New York and Philadelphia

We always tend to take for granted the space we live in. I had a friend recently talk to me about being entitled to the space you’re in, the space around you, and your entitlement to expanding that space. We tend to be a little mundane in our everyday and comfortable routines. I’ve already created one here in Austin. I write and drink coffee at Houndstooth, work at Fino, shop in the same malls, and eat at the same restaurants.

Then someone reminds you you’re from the East Coast and living somewhere else can still be traveling when you think about it or you venture into an area of Austin uncomfortable and unfamiliar and then you’re reminded that you don’t know as much as you think you do. You entitle yourself to one space but not much more than that.

Why can’t the same go for your hometown? When you realize that a vacation to New York is in the top 3 destinations of friends of yours and you go, “Huh?”.  Going home to New Jersey, I tend to entitle myself to my parents’ couch and maybe if I can get off that couch, go and relive my old comfortable and familiar route that I had when I lived in New York. 

My Christmas trip was an experiment in entitling myself to more space. I treated it as travel and took advantage of my close vicinity to the two largest metropolitan cities and attempted to fuse the life I live now and the life I had:

Philadelphia

Oyster House:

I have been obsessed over Find. Eat. Drink.’s travel guides and when I found out that Michael Vetri’s Osteria was not open when I needed it to be, I referred myself to these guides and found Oyster House.

The ambiance is relaxing and the décor cooling and when you want to enjoy a no-fuss, all-around good experience, this isn’t a bad place to do it. The oysters are savory and the tables set up with horseradish and crackers made them even more fun to slurp down. I had heard some murmurings of punch here so I ordered the Gunpowder Punch, cardamom, white pepper, rye, blue lady tea, and citrus. I'm just going to say that large cubes of ice make me erotically excited so you can imagine my disappointment with some small rocks in my mason jar. As far as the rest of the drink, it paired well with oysters and stayed nice and light but was a bit heavy on the pepper and spice. I’m going to just go ahead and call myself spoiled and move on.

Elixr:

A fun and wood-paneled coffee shop where my cousin, Taylor pointed out that everyone in there had beanies and Apple computers. Ah, hipsterdom. I had a Finca Kilimanjaro pourover from PT’s coffee and Taylor had a pretty impressive hot chocolate.

Franklin Mortgage & Investment Company:

Franklin Mortgage & Investment Company was one of my favorite drinking experiences and I could have spent all night tasting drink after drink here just because of their unapologetic combinations. The vibe was everything I imagined it to be. It was low-key, unpretentious, creative, and mind-blowing. They should also be credited with changing my mind about Batavia Arrack.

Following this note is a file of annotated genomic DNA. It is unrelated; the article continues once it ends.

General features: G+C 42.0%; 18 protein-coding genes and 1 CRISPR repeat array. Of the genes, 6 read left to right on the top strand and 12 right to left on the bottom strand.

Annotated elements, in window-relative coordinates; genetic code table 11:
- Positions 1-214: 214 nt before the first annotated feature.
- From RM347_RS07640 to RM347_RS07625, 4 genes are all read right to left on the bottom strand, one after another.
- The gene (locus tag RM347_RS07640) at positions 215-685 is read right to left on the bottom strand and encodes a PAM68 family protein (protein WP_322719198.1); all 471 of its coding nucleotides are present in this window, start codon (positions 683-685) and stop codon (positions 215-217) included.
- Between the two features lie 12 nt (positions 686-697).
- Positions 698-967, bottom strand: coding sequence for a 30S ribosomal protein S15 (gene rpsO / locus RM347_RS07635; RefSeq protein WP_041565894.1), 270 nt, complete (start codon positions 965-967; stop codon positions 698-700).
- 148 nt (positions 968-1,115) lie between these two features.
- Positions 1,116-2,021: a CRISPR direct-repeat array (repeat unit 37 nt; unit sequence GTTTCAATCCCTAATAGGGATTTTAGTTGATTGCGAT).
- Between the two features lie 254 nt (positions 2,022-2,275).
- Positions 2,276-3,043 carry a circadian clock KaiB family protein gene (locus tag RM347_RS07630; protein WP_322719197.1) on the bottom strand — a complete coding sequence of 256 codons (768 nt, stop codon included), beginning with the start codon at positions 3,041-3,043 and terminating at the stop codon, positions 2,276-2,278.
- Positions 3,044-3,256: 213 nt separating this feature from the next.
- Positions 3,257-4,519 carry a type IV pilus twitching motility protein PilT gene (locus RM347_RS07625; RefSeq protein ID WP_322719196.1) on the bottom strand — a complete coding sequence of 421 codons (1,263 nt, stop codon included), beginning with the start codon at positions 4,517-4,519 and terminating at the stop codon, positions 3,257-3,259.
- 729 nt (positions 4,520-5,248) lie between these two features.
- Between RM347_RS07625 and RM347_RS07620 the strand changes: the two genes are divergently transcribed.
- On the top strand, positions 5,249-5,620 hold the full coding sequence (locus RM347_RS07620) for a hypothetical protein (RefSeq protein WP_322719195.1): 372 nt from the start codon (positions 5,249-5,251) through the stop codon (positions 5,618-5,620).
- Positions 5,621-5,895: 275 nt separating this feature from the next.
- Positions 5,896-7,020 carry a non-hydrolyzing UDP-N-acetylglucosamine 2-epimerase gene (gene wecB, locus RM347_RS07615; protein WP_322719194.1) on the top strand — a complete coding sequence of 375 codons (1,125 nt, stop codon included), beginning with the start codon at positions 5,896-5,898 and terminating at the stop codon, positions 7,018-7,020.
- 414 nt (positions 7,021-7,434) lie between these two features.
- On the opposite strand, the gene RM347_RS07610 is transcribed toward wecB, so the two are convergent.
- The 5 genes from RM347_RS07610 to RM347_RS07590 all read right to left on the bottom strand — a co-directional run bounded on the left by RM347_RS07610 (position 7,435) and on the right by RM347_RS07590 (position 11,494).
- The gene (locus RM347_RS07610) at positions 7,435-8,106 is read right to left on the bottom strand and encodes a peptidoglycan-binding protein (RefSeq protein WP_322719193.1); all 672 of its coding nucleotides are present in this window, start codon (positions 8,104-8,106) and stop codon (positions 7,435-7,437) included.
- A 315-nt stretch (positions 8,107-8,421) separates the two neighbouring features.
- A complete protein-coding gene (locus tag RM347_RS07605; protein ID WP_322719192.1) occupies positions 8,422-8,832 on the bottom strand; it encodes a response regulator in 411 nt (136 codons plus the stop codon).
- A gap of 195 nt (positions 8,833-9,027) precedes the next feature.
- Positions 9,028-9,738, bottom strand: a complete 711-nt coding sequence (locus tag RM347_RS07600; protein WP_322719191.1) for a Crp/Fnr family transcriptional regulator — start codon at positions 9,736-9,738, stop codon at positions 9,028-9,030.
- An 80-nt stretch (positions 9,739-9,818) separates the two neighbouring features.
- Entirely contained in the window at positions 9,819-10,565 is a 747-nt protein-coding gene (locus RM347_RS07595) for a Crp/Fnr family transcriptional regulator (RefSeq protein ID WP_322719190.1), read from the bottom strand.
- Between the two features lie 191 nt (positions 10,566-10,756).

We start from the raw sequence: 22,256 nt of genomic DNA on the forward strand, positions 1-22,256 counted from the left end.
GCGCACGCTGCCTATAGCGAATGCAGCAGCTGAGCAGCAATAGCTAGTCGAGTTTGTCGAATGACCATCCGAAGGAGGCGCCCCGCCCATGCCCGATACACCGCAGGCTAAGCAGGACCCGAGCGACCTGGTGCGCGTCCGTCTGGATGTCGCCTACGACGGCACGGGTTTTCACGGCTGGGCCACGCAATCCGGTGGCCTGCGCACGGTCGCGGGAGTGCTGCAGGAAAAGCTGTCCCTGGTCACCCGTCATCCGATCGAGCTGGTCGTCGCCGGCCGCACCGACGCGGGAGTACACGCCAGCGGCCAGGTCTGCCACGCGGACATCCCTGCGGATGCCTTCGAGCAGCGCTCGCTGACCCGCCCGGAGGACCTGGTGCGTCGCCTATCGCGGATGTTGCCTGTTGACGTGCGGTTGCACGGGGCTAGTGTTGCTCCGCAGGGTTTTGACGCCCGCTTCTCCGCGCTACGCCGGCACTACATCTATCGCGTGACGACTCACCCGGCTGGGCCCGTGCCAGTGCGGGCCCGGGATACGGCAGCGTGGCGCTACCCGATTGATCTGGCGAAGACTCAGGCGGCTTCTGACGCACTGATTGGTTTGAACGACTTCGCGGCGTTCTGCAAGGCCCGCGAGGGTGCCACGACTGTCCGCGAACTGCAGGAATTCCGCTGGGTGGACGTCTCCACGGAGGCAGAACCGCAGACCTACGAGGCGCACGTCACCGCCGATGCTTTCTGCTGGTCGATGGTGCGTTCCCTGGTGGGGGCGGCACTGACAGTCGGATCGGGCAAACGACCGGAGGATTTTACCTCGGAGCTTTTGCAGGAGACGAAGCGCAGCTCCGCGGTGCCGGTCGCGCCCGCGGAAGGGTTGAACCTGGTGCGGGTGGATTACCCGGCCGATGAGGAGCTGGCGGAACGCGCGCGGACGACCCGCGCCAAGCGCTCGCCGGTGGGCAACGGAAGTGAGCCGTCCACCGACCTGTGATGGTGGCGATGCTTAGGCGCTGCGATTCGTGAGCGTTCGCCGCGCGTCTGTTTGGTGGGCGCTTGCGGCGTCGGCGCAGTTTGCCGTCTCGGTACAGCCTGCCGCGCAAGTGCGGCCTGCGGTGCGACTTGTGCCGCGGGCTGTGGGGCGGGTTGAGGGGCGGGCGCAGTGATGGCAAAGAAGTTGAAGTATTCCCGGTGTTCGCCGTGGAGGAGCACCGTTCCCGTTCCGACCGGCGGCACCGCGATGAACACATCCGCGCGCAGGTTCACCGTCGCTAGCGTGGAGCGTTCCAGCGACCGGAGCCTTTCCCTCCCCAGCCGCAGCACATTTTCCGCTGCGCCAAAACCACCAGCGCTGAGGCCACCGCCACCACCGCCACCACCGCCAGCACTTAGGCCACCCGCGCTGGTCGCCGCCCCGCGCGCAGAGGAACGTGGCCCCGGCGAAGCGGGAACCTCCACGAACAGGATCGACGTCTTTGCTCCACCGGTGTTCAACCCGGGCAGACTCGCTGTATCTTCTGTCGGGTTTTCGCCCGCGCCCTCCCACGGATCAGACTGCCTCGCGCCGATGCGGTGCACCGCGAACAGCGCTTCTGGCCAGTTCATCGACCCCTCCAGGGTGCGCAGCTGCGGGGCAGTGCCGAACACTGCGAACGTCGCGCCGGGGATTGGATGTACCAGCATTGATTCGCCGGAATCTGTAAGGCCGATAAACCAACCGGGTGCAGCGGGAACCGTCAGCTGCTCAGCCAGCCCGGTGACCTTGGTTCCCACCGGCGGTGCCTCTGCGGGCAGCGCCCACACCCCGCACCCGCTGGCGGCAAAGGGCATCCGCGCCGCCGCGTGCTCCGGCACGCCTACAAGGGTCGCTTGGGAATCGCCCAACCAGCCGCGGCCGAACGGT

I think my favorite part of this place are the names of the cocktails. Is there a job that I can have where I can just create names for cocktails?

1. Husker Hail Mary- Landy VS Cognac, Laird's Applejack, Cynar, Carpano Antica, Hidalgo PX, Angostura, Aromatic Bitters, Clove Tincture

2. El Presidente- El Dorado rum, Grand Marnier, Dolin Blanc Vermouth, Grenadine

3. Philadephia- Batavia Arrack, Amaro Montenegro, Cocchi Americano, Falernum Bitters

The waitress described the latter as funky and I describe it as funky mind-blowing. Who thought of that and how did they make it work?

New York

Stumptown:

I thought it should be appropriate to make it to Stumptown- New York and Brooklyn’s mecca baby of coffee roasters. I thought I should give it a fair shot now knowing what I know and treated myself to a cappuccino made with some serious love and Hair Bender from my barista. It was quite a nice respite to sip on while at the bar looking out on a New York City street through the rain. How poetic.

Maison Premiere

Speaking of poetic, Maison Premiere inspired my New Year’s costume. When I walked through the tiny, unmarked door, I felt like I should have been wearing fake eyelashes, bright red lipstick, and lace which yes, I did then wear on New Year’s. You walk right into the Belle Epoque and for that, I’m in love. Marble bar tops and wooden shelves are filled with premium liquors, waiters are dressed in vests and mustaches, and absinthe is the specialty. I wish I could have drank here a bit longer but along with our massive seafood platter of lobster, crab legs, shrimp, raw oysters and clams were juleps- Winter Absinthe Julep tasting like anisette and allspice and the Champagne Julep. I was in the right place with the right lipstick, right libations, and right people.

Dram Bar

Then when you snap back to reality and walk out to a dirty Williamsburg city street, you turn the corner and end up at Dram. It’s a tiki-esque and friendly bar and again, completely unpretentious but right on. The “Loose Noose” was perfectly wise and straightforward- a blend of white sand beach bum and New York street smart. Then they busted out a bartender’s choice white dog old-fashioned without a hitch.

I definitely tried to claim a little bit more space in my old stomping grounds and entitle myself to a little bit more in the world. I felt like I expanded greatly but my favorite dishes on this trip included farfalle and salmon in a light pink cream sauce, bruschetta, tartufo, cannoli, more linguini and more seafood in a light pink cream sauce, and well, what I’ve missed most of all- bodega coffee and a bagel.